Global Prices in 2000 projected to remain depressed, trade to continue downward trend

by Melissa Alexander
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World rice prices are expected to remain under pressure through 2000 amid growing supply levels and prospects for a second consecutive year of decline in global trade.

Prices for Thai 100% grade B, f.o.b. Bangkok, the benchmark export grade, fell to a low of U.S.$223 a tonne in October before recovering to U.S.$239 in December. The October price was down 27% from October 1998 and marked the lowest level since September 1993, when prices averaged U.S.$216 a tonne.

Price quotes for Vietnamese and U.S. rice also have dropped steadily. Vietnamese 5% brokens averaged U.S.$201 a tonne in October, down 32% from the same time a year earlier. By December, prices had recovered to U.S.$220 a tonne, but remained well below year-earlier levels of about U.S.$250.

In the case of Thai and Vietnamese rice, price recovery from the October lows was based on varying short-term factors. In Thailand, private sales to Indonesia, government intervention purchases and a stronger baht combined to lift prices slightly, while severe flooding in central Vietnam and corresponding transportation problems supported that country's price levels.

Meanwhile, prices of U.S. long grain, 4% brokens, f.o.b. Houston, fell below U.S.$300 to U.S.$298 in December, a four-year low and down 23% from a year earlier. The U.S. Department of Agriculture recently forecast the 1999-00 average U.S. farm price at its lowest level since 1986-87.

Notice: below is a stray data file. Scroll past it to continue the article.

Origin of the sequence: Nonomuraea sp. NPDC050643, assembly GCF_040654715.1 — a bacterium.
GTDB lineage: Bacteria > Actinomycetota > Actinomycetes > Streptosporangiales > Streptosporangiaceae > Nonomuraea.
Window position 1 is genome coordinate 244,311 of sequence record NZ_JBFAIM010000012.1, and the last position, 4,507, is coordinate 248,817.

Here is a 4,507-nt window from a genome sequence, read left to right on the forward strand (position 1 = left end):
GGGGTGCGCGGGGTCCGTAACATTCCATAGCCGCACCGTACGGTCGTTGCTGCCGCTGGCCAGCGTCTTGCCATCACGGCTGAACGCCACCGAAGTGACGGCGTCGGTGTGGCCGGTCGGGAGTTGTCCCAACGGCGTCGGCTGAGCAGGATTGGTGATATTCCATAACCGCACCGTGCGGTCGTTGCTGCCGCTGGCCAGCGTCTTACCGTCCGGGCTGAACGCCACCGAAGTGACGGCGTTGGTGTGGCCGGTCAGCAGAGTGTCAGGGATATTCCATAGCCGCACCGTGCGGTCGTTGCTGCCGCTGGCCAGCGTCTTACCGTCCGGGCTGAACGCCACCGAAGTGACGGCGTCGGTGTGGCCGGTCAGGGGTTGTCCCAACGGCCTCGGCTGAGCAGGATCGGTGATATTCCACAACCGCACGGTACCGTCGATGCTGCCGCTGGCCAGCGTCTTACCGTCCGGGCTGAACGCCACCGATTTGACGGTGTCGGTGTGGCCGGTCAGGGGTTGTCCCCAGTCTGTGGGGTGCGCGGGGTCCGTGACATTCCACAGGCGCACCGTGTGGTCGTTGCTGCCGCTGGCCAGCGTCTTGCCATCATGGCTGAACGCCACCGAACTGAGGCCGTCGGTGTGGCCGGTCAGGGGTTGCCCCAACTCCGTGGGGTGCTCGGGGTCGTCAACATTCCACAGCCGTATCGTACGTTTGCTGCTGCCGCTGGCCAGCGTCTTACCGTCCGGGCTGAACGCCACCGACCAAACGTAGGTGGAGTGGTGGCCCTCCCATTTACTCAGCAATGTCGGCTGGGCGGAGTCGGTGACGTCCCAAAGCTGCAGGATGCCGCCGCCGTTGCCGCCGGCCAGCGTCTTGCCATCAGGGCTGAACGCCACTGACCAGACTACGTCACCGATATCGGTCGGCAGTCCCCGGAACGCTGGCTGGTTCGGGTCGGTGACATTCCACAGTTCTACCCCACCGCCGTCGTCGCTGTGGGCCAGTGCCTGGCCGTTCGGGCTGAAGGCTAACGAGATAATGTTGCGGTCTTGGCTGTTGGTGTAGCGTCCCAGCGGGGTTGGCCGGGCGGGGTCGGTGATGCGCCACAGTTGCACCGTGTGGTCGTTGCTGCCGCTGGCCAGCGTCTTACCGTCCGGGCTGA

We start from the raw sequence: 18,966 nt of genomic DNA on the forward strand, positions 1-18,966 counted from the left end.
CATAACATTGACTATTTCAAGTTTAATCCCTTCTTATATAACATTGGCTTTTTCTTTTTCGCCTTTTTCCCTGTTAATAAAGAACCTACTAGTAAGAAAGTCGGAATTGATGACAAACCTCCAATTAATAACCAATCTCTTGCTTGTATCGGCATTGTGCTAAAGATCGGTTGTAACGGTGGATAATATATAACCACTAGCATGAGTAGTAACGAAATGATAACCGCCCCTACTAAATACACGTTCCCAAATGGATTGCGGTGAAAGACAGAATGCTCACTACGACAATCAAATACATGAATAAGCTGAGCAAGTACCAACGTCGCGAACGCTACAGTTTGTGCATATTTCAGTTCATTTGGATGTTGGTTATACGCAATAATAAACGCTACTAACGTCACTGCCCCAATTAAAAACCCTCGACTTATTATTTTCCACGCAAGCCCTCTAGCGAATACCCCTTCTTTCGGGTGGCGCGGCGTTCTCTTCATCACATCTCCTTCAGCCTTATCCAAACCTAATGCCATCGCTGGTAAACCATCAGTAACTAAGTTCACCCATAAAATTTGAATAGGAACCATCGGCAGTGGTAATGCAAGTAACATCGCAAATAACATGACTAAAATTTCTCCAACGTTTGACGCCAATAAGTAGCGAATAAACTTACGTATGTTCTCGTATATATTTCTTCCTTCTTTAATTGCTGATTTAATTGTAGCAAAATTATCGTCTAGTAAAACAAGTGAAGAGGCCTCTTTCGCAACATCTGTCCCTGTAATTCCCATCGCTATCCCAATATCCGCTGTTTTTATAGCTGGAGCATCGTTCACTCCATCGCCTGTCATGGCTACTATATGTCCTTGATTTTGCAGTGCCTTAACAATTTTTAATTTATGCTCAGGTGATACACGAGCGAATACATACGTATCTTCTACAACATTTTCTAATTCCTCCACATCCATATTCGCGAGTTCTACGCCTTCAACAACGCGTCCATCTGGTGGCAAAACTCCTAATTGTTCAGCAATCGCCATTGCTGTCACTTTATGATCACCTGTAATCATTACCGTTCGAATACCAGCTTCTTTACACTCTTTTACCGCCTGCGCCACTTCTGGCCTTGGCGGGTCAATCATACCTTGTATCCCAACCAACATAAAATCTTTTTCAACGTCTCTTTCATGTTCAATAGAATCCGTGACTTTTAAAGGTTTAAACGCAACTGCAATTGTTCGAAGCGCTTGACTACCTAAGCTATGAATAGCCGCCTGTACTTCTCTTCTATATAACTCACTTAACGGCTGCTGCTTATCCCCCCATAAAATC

The U.S. rice crop is expected to reach a record 9.6 million tonnes, rough basis, primarily because of an 8% increase in plantings and a 5% increase in yield. The plantings increase reflected the fact that in some regions, rice remained financially attractive, despite falling prices, compared with competing crops such as soybeans and wheat, whose prices are under even greater relative pressure than rice.

Worldwide, 1999-00 price prospects for rice remain bearish. Global rice production and consumption both are expected to increase from the previous season to record levels, but the production increase is expected to outpace consumption gains, resulting in a growing surplus.

Ending stocks for 1999-00 are forecast to climb to nearly 60 million tonnes, milled basis, which would represent the highest surplus since 1990-91. China and India, the world's two largest rice producers and consumers, should see stocks increase by about 1% and 9%, respectively.

World rice trade in 1999-00 is forecast to slide by about 5%, the second straight season of decline following the record 1998-99 trade year. Projections of big declines in imports among the top traditional customers account for the expected drop.

Indonesia, typically the world's largest importer, is expected to cut 1999-00 purchases by about 23% from the previous season. That country's production is forecast to be about equal to 1998-99 output, while consumption should remain steady.

Philippine rice imports are projected to slide by about 25% from 1998-99, with the harvest forecast at a record level based on higher yields. Key importer Bangladesh also should reap a record crop, which is expected to slash import needs by as much as 36%.

Meanwhile, competition among exporters should remain keen. Thailand's shipments are expected to drop by about 300,000 tonnes, although the country should retain its title as the number one exporter with 5.8 million tonnes shipped. Vietnam's exports in 1998-99 reached a record 4.5 million tonnes, a figure that is expected to decline to about 4.1 million in the current season.

China and Pakistan each should increase exports slightly, primarily because of more than adequate availability of stocks. China's exports are forecast at 2.85 million tonnes, second only to the 3.7 million shipped in 1998-99, while Pakistan's shipments could reach a record 2 million tonnes. The U.S. also is projected to see a 9% increase in shipments, to 3 million tonnes.